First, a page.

Chg FMajSilv g Penney dd 9.58 -.05 cc 11.81 FstSolar 5 35.03 -1.39 PeopUtdF 18 15.86 -.14 FirstEngy 11 32.62 -.08 PepsiCo 28 105.05 +.46 -.17 Fitbit n 18 14.76 +.06 PetrbrsA ... 7.79 -.03 -.07 FlxUpstNR q 26.22 -.07 Petrobras ... 8.95 +.03 +.01 Flextrn 14 12.90 +.23 Pfizer 16 33.94 -.10 -.08 FlowrsFds 16 15.26 +.06 PhilipMor 20 98.62 -.31 +.17 FordM 6 12.14 -.24 Phillips66 12 76.97 -.28 FrptMcM dd 9.80 -.35 PiperJaf 14 45.13 -.05 +1.56 FrontierCm 63 4.39 -.09 PlainsGP Eric M Rutledge, CFP®, 15 11.43 -.10 +.25 GATX 7 40.87 -.36 Potash 13 15.99 -.17 AAMS® +.30 GalenaBi h dd .33 -.02 PS SP LwV q 40.86 -.13 Gap 13 23.05 Financial Advisor PwShPfd q 15.20 +.03 +2.12 GenDynam 16 149.83 -.77 PwShs QQQ q 115.84 +.55 1500 Harper Road Suit 1 +.27 GenElec 28 29.70 -.15 ProUltSP s q 68.31 -.11 Corinth, MS 38834 +4.71 GenGrPrp 20 27.74 +.25 PUltSP500 s q 69.49 -.10 662-287-1409 +.06 GenMills 23 65.48 -.12 PUVixST rs q 24.50 -.13 Steven D Hefner, CFP® +.07 GenMotors 6 30.71 -.23 ProVixST rs q 34.01 -.21 -.43 Genworth dd 4.81 +.07 PrUCrude rs q 8.93 -.49 Financial Advisor -.11 Gerdau ... 2.59 +.02 ProShtVix q 62.04 +.61 413 Cruise Street +.06 GeronCp cc 2.07 -.10 ProctGam 24 87.01 -.04 Corinth, MS 38834 -.01 Gevo h dd .48 -.02 ProgsvCp 17 30.77 -.28 -.16 GileadSci 7 77.62 +.03 ProUShSP 662-287-4471 q 17.09 +.02 -.98 Globalstar 10 1.30 -.03 PUShtQQQ q 25.63 Chris Marshall -.25 +.12 GoldFLtd ... 4.99 +.09 PShtQQQ q 14.54 -.22 Financial Advisor -.88 Goldcrp g dd 15.76 +.02 PUShtSPX q 24.66 +.01 401 E. Waldron Street -.20 Goodyear 9 30.81 -.25 Provectus dd .10 -.01 -.15 GoPro dd 13.07 +.27 Prudentl Corinth, MS 38834 8 79.56 +.66 -1.40 GtBasSci rs ... .12 -.03 662-287-7885 PSEG 15 41.47 +.25 -1.97 Groupon dd 5.04 -.07 PulteGrp 14 19.88 +.05 +.11 GpFnSnMx ... 8.76 -.32 -.01 GpTelevisa ... 24.77 -.13 Q-R-S-T www.edwardjones.com -.43 HCA Hldg 12 75.13 -1.03 QEP Res dd 17.02 -.36 -1.28 HCP Inc cc 36.94 -.01 Qualcom 18 61.59 +.30 -.76 HD Supply 5 31.74 +.51 Rackspace 25 31.48 +.03 +3.82 HP Inc 7 14.27 +.09 RangeRs dd 39.29 -2.11 +.05 Hallibrtn cc 41.26 +.15 RaptorPhm dd 8.96 Member SIPC -.67 Hanesbds s 17 26.11 +.13 RegionsFn 13 9.52 -.09 -.03 HarmonyG ... 3.54 +.05 ReynAm s 23 47.21 -.24 +.37 HartfdFn 13 41.80 -.06 RioTinto ... 30.32 +.52 +.01 HeclaM 33 5.35 -.05 RiteAid ... 8.08 -.05 Hewlett Packard Enterprise +.36 Hess dd 46.91 -.86 Rowan 3 12.59 -.16 revenue by segment -.28 HP Ent n 20 21.36 +.20 RoyDShllB 77 50.49 -.59 -.05 Hilton 16 23.13 +.20 7.36 RoyDShllA 72 47.74 -.48 -.01 HimaxTch (datacenter 30 10.57 +.18 Enterprise 13 50.19 +.16 hardware & -.34 HollyFront 10 24.12 -1.52 RymanHP Group software) +.61 HomeDp 21 126.26 +.54 SM Energy dd 32.77 -1.28 q 180.43 -.37 $6.98b +.68 HonwllIntl 18 114.03 +2.43 SpdrDJIA SpdrGold q 126.18 +.43 -.18 HopFedBc 36 11.30 -.10 The old Hewlett-Packard was a tech industry giant. Under -.15 +.08 HorizPhm dd 19.63 +.47 SpdrEuro50 q 32.42 CEO Meg Whitman, the new Hewlett Packard Enterprise -.08 +.06 HostHotls 15 16.18 +.16 S&P500ETF q 213.15 hopes to grow by getting smaller. q 63.90 +1.53 -.07 HuntBncsh 12 9.80 -.08 SpdrBiot s Whitman announced a deal last week to spin off HPE’s q 34.07 -.09 -.09 Huntsmn 8 14.72 +.31 SpdrHome software business, merging it with Micro Focus International. SpdrS&PBk q 33.20 -.24 -.20 This follows a recent deal to unload HPE’s services I-J-K-L 6.48 SpdrLehHY q 35.98 -.03 -.14 division, which is merging with Computer Sciences Corp. -.37 12 4.19 +.09 SpdrS&P RB q 41.74 -.06 IAMGld g What’s left of HPE will focus on selling big computer q 43.54 +.02 ... 8.05 +.16 SpdrRetl s Enterprise -.19 ICICI Bk systems and related gear. Services q 35.71 -.89 q 12.74 +.04 SpdrOGEx -.10 iShGold 5.02 q 24.28 -.09 q 19.44 +.16 SpdrMetM +.01 iSAstla $4.99b 32 7.63 +.06 q 31.97 -.12 STMicro +.05 iShBrazil SabreCorp 16 27.33 -.58 iShEMU q 33.88 -.10 -.01 cc 73.82 +.76 q 21.64 +.12 Salesforce -.45 iSh HK q 12.13 -.08 SandstG g ... 6.06 -.15 +.19 iShJapan 4.72 q 54.91 +.24 SareptaTh dd 32.45 +6.85 +1.34 iSh SKor q 7.98 -.08 Schlmbrg 37 76.37 -.71 Hewlett Packard Enterprise -.19 iSMalasia President and CEO Meg Whitman q 47.68 -.63 Schwab 26 30.21 -.23 -1.09 iShMexico q 14.89 +.11 SeadrillLtd dd 2.07 -.08 -.15 iSTaiwn When those deals close, HPE projects its annual sales will q 18.02 +.09 SeagateT 8 36.07 -.07 -.37 iShSilver drop from $52 billion to about $28 billion. (The old HP had +4.37 iShChinaLC q 37.26 SilvWhtn g 40 26.89 +.19 Software $103 billion in revenue last year, before splitting into HPE and 0.96 -.12 SiriusXM +.11 iSCorSP500 q 214.35 37 4.09 HP Inc., which sells personal computers and printers.) HPE’s q 36.14 +.11 SkylineMd h dd +.11 iShEMkts .17 +.01 $0.87b workforce will drop from 240,000 to about 60,000. q 121.51 +.08 SkywksSol 15 72.40 +3.04 +.02 iShiBoxIG Whitman says HPE can rebuild from a long sales slump q 134.25 +.20 SolarEdg n ... 15.61 -1.28 +.36 iSh20 yrT by shedding its weakest segments. Wall Street likes the iS Eafe q 57.74 -.08 SouthnCo -1.49 0.74 18 51.35 +.09 strategy; HPE shares are up 45 percent this year. But rival q 85.39 -.02 SwstAirl -.12 iShiBxHYB 10 36.84 -.30 Dell is taking the opposite approach, buying datacenter q 29.37 +.25 SwstnEngy dd 13.89 -.23 iShIndia bt -.30 1Q 2Q 3Q 4Q 1Q 2Q 3Q vendor EMC to get bigger. And some analysts think what’s q 120.60 +.02 SpectraEn 39 41.93 +.41 -.12 iShR2K left of HPE might someday be an acquisition target, too. 2015 2016 -.06 SpiritRltC +.04 iSUSAMinV q 44.83 26 13.04 +.24 Brandon Bailey; Jenni Sohn • AP q 79.10 +.24 Sprint -2.83 iShREst dd 6.51 -.05 Source: Company filings and statements ImmuneP h dd .35 -.02 -1.12 Square n dd 11.28 +.05 20 8.40 -.09 SP Matls +.60 Infinera q 46.89 -.11 12 15.95 -.11 SP HlthC +.79 Infosys q 71.60 32 34.79 +.04 SP CnSt +1.53 IngrmM NDEXES q 52.86 -.16 17 35.62 +.01 SP Consum q 78.41 +.01 -.13 Intel 52-Week Net YTD 52-wk 12 154.05 -1.76 SP Engy -.02 IBM q 67.57 -.81 High Low Name Last Chg %Chg %Chg %Chg 17 22.23 -.23 SPDR Fncl -.01 Interpublic q 23.82 -.06 51 21.79 +.09 SP Inds -.01 Intersil 18,034.77 -31.98 -.18 +3.50 +7.73 q 56.95 -.05 18,668.44 15,450.56 Dow Industrials Invesco 13 30.32 -.19 SP Tech q 46.81 +.22 8,358.20 6,403.31 Dow Transportation 7,755.40 -16.51 -.21 +3.29 -5.23 -.14 SP Util +.88 InvestBncp 21 11.86 q 48.83 +.19 723.83 547.22 Dow Utilities 661.68 +2.68 +.41 +14.51 +18.13 q 15.57 +.02 Staples -.21 iSh UK 1 8.48 -.01 10,903.86 8,937.99 NYSE Composite 10,511.40 -23.96 -.23 +3.63 +2.68 q 44.02 +.17 -1.01 iShCorEM Starbucks s 30 53.90 -.08 5,287.61 4,209.76 Nasdaq Composite 5,173.77 +18.51 +.36 +3.32 +5.82 ... 10.50 -.02 -.06 ItauUnibH StlDynam 20 23.24 -.11 2,193.81 1,810.10 S&P 500 2,125.77 -1.25 -.06 +4.00 +6.54 dd 26.01 -.52 -.17 JD.com StemCel hrs dd 1.47 +.16 1,581.53 1,215.14 S&P MidCap 1,512.78 -4.48 -.30 +8.17 +5.25 -.13 -.22 JPMorgCh 12 66.40 Stryker 23 111.01 +.49 22,785.41 18,462.43 Wilshire 5000 22,101.49 -12.61 -.06 +4.41 +5.08 q 29.98 +.02 -.07 JPMAlerian Suncor g ... 25.97 -.12 1,261.11 943.09 Russell 2000 1,211.59 -.73 -.06 +6.67 +3.10 Jabil 15 21.43 +.66 +.09 7.64 -1.23 8 17.18 -.01 SunPower dd -.82 JetBlue SunTrst 12 43.41 -.38 19 117.86 +.25 -.18 JohnJn 18,560 dd 15.14 -.18 Dow Jones industrials -.32 SupEnrgy -.17 JohnContl n 30 44.53 7 4.64 -.06 13 22.66 +.05 Supvalu Close: 18,034.77 -.03 JnprNtwk 18,260 6 24.58 -.11 -.97 KateSpade 65 18.75 +.22 Symantec Change: -31.98 (-0.2%) 12 12.22 -.10 Synchrony 10 26.83 +.11 +.01 Keycorp 17,960 5.30 +.43 10 DAYS 35 21.55 -.31 SynrgyPh dd +.40 KindMorg 18,800 6.26 -.11 dd 4.05 +.03 SynergyRs dd -.06 Kinross g Sysco 24 49.62 +.09 11 42.42 -.35 -.17 Kohls 18,400 14 30.71 -.24 T-MobileUS 35 45.87 +.53 -1.02 Kroger s 21 74.17 -.14 -.68 TJX -.09 LaredoPet dd 11.36 TaiwSemi ... 28.62 +.13 26 58.31 +1.77 18,000 +.53 LVSands Target 12 68.20 -.74 5.75 +.02 LendingClb cc 5 48.15 -.31 TeckRes g ... 17.27 +1.12 -.05 Level3 17,600 ... 26.09 +.05 15 18.83 -.27 Tenaris +.12 LibQVC A Tesoro 6 79.76 -1.39 Lowes 19 71.12 +.04 +.08 17,200 19 51.95 +.41 8 75.46 +.99 TevaPhrm +6.61 LyonBas A 24 67.79 +.34 TexInst +.21 M-N-O-P 16,800 ThermoFis 26 147.85 +2.70 -.13 M A M J J A S 3 7.97 -.01 3M Co 22 175.62 -.45 -1.69 MGIC Inv 20 70.30 +1.56 -.13 MGM Rsts 23 25.22 +.36 Tiffany 11 35.21 +.53 TimeWarn 15 76.22 -.21 -.25 Macys dd 14.01 -.33 Total SA ... 46.59 -.84 TOCKS OF OCAL NTEREST +.09 MarathnO 8 41.87 -.63 Transocn dd 9.12 -.19 -.11 MarathPt s YTD YTD MarIntA 20 68.49 +.08 TurqHillRs 15 2.94 -.05 -.12 Div PE Last Chg %Chg Name Div PE Last Chg %Chg 32 177.38 -1.12 21stCFoxA 17 23.70 -.01 Name +.08 MartMM 24 33.24 +.21 21stCFoxB 3.68 20 121.87 -.52 -4.3 1.64 11 71.80 -.03 +19.9 KimbClk 6 24.19 -.01 AFLAC -.41 Masco .50 -.01 Twitter dd 18.08 +.32 AT&T Inc -.15 MastThera dd .48f 14 30.71 -.24 -26.6 1.92 16 39.89 -.08 +15.9 Kroger s -.68 +.26 MasterCrd 29 98.71 U-V-W-X-Y-Z 1.40 19 71.12 +.04 -6.5 AerojetR ... ... 17.40 -.03 +11.1 Lowes 27 31.32 -.29 -.41 Mattel 13 4.82 +.04 UndrArm s 74 38.25 -.08 AirProd 3.56f 22 115.18 +.45 -2.5 3.44 22 146.82 -.89 +12.8 McDnlds -.12 McDrmInt 22 115.18 +.45 UnionPac 18 92.72 +.28 AlliantEg s -.07 McDnlds .52 12 13.67 -.19 +.8 1.18 21 37.56 +.19 ... OldNBcp 3 51.00 -.64 -.96 McKesson 14 167.70 -8.14 UtdContl ... ... 9.58 -.05 +43.8 AEP 2.24 22 64.02 +.21 +9.9 Penney McEwenM cc 3.73 +.10 UPS B 19 106.86 -.36 dd 81.12 +.16 US Bancrp 13 42.92 1.88 18 15.16 +.19 -.7 1.36 14 83.85 -1.40 -19.1 PennyMac -.31 AmeriBrgn +.06 Medivat s 23 84.68 -.16 US NGas q 8.51 -.02 ATMOS -.08 Medtrnic 3.01 28 105.05 +.46 +5.1 1.68 22 72.64 +.05 +15.2 PepsiCo 15 5.35 -.11 US OilFd q 10.09 -.28 -.55 MeetMe 2.75e 11 20.96 -.08 +6.0 1.20f 14 37.43 -.34 -1.0 PilgrimsP dd 16.28 -.07 BB&T Cp +2.99 MelcoCrwn 57 15.97 +.18 USSteel 18 61.35 -.46 UtdTech .26f 13 9.52 -.09 -.8 2.40a ... 33.32 -.18 +6.6 RegionsFn 16 101.66 -.66 BP PLC -.01 Merck 11 43.78 -.19 UtdhlthGp 20 133.69 -.26 BcpSouth +.51 MetLife 3.00 15 3110.88 -60.12 +7.5 .50f 17 23.80 -.31 -.8 SbdCp MicronT 55 16.93 +.18 -.22 VF Corp 21 58.04 -.44 ... ... 11.89 -.17 -42.2 Caterpillar 3.08 23 81.02 +.79 +19.2 SearsHldgs 25 56.26 -.27 Vale SA +.04 Microsoft ... 5.02 +.07 cc 44.04 -.20 Vale SA pf 3.36 23 275.61 +1.86 +6.2 4.28 ... 98.42 -1.01 +9.4 Sherwin +.21 Mobileye ... 4.24 +.09 Chevron ... 22.92 +.42 ValeantPh -.08 Momo dd 27.38 -.15 CocaCola ... 37 4.09 ... +.5 1.40 26 42.11 -.17 -2.0 SiriusXM 9 42.54 -.15 ValeroE -.27 Mondelez 9 54.57 -.78 Comcast 2.24f 18 51.35 +.09 +9.7 1.10 20 65.17 +.40 +16.0 SouthnCo 31 106.76 +.66 VanEGold -1.54 Monsanto q 26.01 -.05 15 31.56 +.10 VnEkRus .46e ... 23.82 -.06 ... 4.60f 20 139.98 -10.55 +10.4 SPDR Fncl -.03 MorgStan q 18.17 -.02 CrackerB 9 2.10 +.33 VEckOilSvc q 26.69 -1.00 MorgHtl -.15 Deere .56 15 64.44 +.02 +13.0 2.40 16 80.57 -.52 +5.6 Torchmark 21 25.83 -.66 VanE JrGld -.58 Mosaic q 44.75 +.16 Dillards 2.71e ... 46.59 -.84 +3.6 .28 10 57.42 -.56 -12.6 Total SA 34 25.14 -1.00 VangREIT +.55 MurphO q 84.61 +.27 10 40.84 -.07 VangEmg 1.02 13 42.92 -.31 +.6 1.76f 19 67.59 -.79 +10.2 US Bancrp -.44 Mylan NV q 36.47 +.13 Dover dd 10.89 -.09 VangEur +1.13 NRG Egy 2.00f 15 71.52 +.06 +16.7 .84 39 54.86 -.14 +25.1 WalMart q 48.06 +.01 EnPro dd 9.24 -.07 VangFTSE +1.27 Nabors q 36.46 -.02 FordM 1.52 11 46.52 -.44 -14.4 .60a 6 12.14 -.24 -13.8 WellsFargo 17 32.31 -.73 Ventas +.27 NOilVarco 34 67.62 +.29 .00 +.17 Vereit .24 25 10.37 -.14 -3.7 .24 ... 9.83 -.06 -40.0 Wendys Co +.34 NavideaBio dd 58 9.86 +.09 FredsInc 6 13.56 -.24 -.06 Navient .76f 12 48.75 +.01 -10.3 .56 21 45.97 +.16 +26.0 WestlkChm VerizonCm 14 51.49 +.04 FullerHB Netflix s cc 97.01 +.92 -.12 VertxPh dd 90.12 -5.15 GenElec 1.50 ... 45.97 -.59 +21.3 .92 28 29.70 -.15 -4.7 WestRck dd 4.61 -.02 -.18 NwGold g ViacomB 7 37.44 +.64 NY CmtyB 13 14.82 -.38 1.24 25 29.83 -.17 -.5 Goodyear .28 9 30.81 -.25 -5.7 Weyerhsr VimpelCm dd 3.33 -.08 NewellRub 22 50.06 +.39 .31 13 9.73 -.06 -8.5 2.38f 18 114.03 +2.43 +10.1 Xerox Vipshop 29 13.48 -.20 HonwllIntl +.50 NewfldExp 44 40.65 -1.43 30 81.49 -.40 Intel ... 38 11.66 +.19 -17.8 1.04 17 35.62 +.01 +3.4 YRC Wwde 37 38.60 -.42 Visa s -.11 NewmtM ... ... 43.46 +.42 +30.7 .32 15 21.43 +.66 -8.0 Yahoo 46 13.71 +.07 VitaePhm dd 20.85 +12.75 Jabil -1.95 NewsCpA VMware 23 73.30 +.20 ... 14.34 +.09 -.02 NewsCpB Vodafone ... 29.45 -.21 26 55.13 -.24 +.10 NikeB s 24 6.14 +.31 5.36 -.18 Vonage +.08 NobleCorp dd 38 109.10 -.79 -.88 VulcanM -.01 NobleEngy dd 33.87 WPX Engy dd 12.08 -.26 ... 5.50 -.10 -.19 NokiaCp 15 71.52 +.06 MOST ACTIVE ($1 OR MORE) 20 49.41 +.24 WalMart +.05 Nordstrm AINERS ($2 OR MORE) OSERS ($2 OR MORE) NorthropG 20 208.81 +.45 WalgBoots 24 80.98 -1.27 Name Vol (00) Last Chg Name Last Chg %Chg Name Last Chg %Chg WeathfIntl dd 5.92 -.34 .52 -.05 -.12 NwstBioth dd -.44 Apple Inc 1096292 111.77 +3.82 VitaePhm 20.85 +12.75 +157.4 OpexaTh rs 3.22 -.87 -21.3 dd 8.31 +.35 WellsFargo 11 46.52 +1.05 Novavax -.14 BkofAm Nucor 21 45.35 -.67 Wendys Co 25 10.37 744109 15.63 -.09 Acasti g rs 2.81 +1.56 +124.8 SundEng n 9.75 -2.05 -17.4 13 51.99 -.38 AMD 37 60.40 +.53 WDigital -.01 Nvidia 622923 6.04 +.30 BiostrPh rs 3.39 +1.34 +65.4 Venaxis rs 3.73 -.63 -14.4 dd 9.14 -.56 WstnRefin 10 26.22 -1.68 FordM -.30 OasisPet 599940 12.14 -.24 SareptaTh 32.45 +6.85 +26.8 SunPower 7.64 -1.23 -13.9 25 29.83 -.17 dd 71.80 -1.71 Weyerhsr -.06 OcciPet SiriusXM 487444 4.09 AoxnTia h rs 2.24 +.44 +24.3 SearsH wt 3.26 -.49 -13.1 6.88 -.38 ... 8.60 +.37 WhitingPet dd +.70 Oclaro GenElec 479572 29.70 -.15 FulingGbl n 2.52 +.43 +20.6 Lifevant rs 9.08 -1.32 -12.7 17 3.54 -.11 WholeFood 20 28.00 +.07 OfficeDpt Optibase 7.40 -1.00 -11.9 FrptMcM 472665 9.80 -.35 MorgHtl 2.10 +.33 +18.6 cc 29.74 -.01 19 10.39 +.15 WmsCos -.53 OnSmcnd 3.21 -.41 -11.3 452190 7.17 -.21 Pavmed wt 8.00 +1.00 +14.3 MexcoEn q 41.81 -.54 ChesEng 19 40.25 +.07 WTJpHedg -.61 Oracle q 21.65 +.27 WellsFargo 440401 46.52 -.44 DonegalB 22.75 +2.75 +13.8 LibQVC B 19.00 -2.43 -11.3 7 21.80 -1.45 WT India -.25 PBF Engy -.80 -11.2 36 107.25 +3.54 ArcelorMit 359144 5.51 -.03 Navistr pfD 12.94 +1.54 +13.5 ViveveMd n 6.37 13 89.29 -.63 Wynn +.56 PNC 13 9.73 -.06 17 100.68 -.48 Xerox -.16 PPG s 19 54.88 +2.45 14 34.13 +.38 YY Inc -.90 PPL Corp YSE IARY ASDAQ IARY dd 43.46 +.42 dd 17.33 +.06 Yahoo -.13 PanASlv 1,444 Total issues 3,097 Advanced 1,378 Total issues 2,975 dd 4.46 +.02 Advanced dd 13.31 -.79 Yamana g +.15 Pandora 1,550 New Highs 17 Declined 1,412 New Highs 45 18 30.04 -.21 Declined dd 18.42 -.02 ZionsBcp +1.12 PattUTI Unchanged 103 New Lows 24 Unchanged 185 New Lows 46 24 50.55 +.23 34 39.96 +.10 Zoetis -.39 PayPal n Volume 3,536,228,925 Volume 1,815,948,894 dd 13.13 -.43 Zynga ... 2.91 +.05 +.15 PnnNtGm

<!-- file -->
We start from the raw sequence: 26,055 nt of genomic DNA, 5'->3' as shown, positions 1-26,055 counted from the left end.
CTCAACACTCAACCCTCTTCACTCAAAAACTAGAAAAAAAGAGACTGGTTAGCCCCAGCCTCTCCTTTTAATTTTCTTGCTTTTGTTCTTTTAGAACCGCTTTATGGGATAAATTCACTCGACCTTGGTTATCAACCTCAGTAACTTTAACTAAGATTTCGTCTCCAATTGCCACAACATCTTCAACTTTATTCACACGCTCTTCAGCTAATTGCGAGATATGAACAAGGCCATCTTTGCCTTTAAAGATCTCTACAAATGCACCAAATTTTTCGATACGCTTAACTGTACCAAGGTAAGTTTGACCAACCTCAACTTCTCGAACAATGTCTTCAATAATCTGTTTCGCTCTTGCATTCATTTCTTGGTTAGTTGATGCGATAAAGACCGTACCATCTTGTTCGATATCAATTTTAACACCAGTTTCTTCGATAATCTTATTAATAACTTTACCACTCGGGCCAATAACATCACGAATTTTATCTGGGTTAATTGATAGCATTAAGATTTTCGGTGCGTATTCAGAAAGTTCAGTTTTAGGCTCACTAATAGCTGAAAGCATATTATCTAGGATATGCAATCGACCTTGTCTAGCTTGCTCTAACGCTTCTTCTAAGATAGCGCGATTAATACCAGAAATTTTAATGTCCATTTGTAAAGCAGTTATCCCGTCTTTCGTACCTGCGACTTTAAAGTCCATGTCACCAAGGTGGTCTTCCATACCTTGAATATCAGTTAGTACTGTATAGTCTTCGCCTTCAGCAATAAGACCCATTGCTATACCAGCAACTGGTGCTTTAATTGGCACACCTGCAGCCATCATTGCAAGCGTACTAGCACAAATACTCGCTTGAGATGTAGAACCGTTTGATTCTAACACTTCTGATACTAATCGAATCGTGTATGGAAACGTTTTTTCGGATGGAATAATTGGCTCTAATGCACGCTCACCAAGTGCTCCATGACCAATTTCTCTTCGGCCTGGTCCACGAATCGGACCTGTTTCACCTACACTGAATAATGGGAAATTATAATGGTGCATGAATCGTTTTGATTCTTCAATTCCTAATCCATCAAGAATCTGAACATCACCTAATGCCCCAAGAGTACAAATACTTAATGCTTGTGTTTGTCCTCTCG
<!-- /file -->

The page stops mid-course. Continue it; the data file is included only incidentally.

The Labor Department reports today its latest weekly figures on applications for unemployment benefits. Applications dropped two weeks ago to a seasonally adjusted 259,000, another sign that the job market remains healthy despite a downshift in hiring last month. The less volatile four-week average slipped to 261,250. Applications are a proxy for layoffs. When fewer people seek benefits, it suggests that employers are keeping their workers.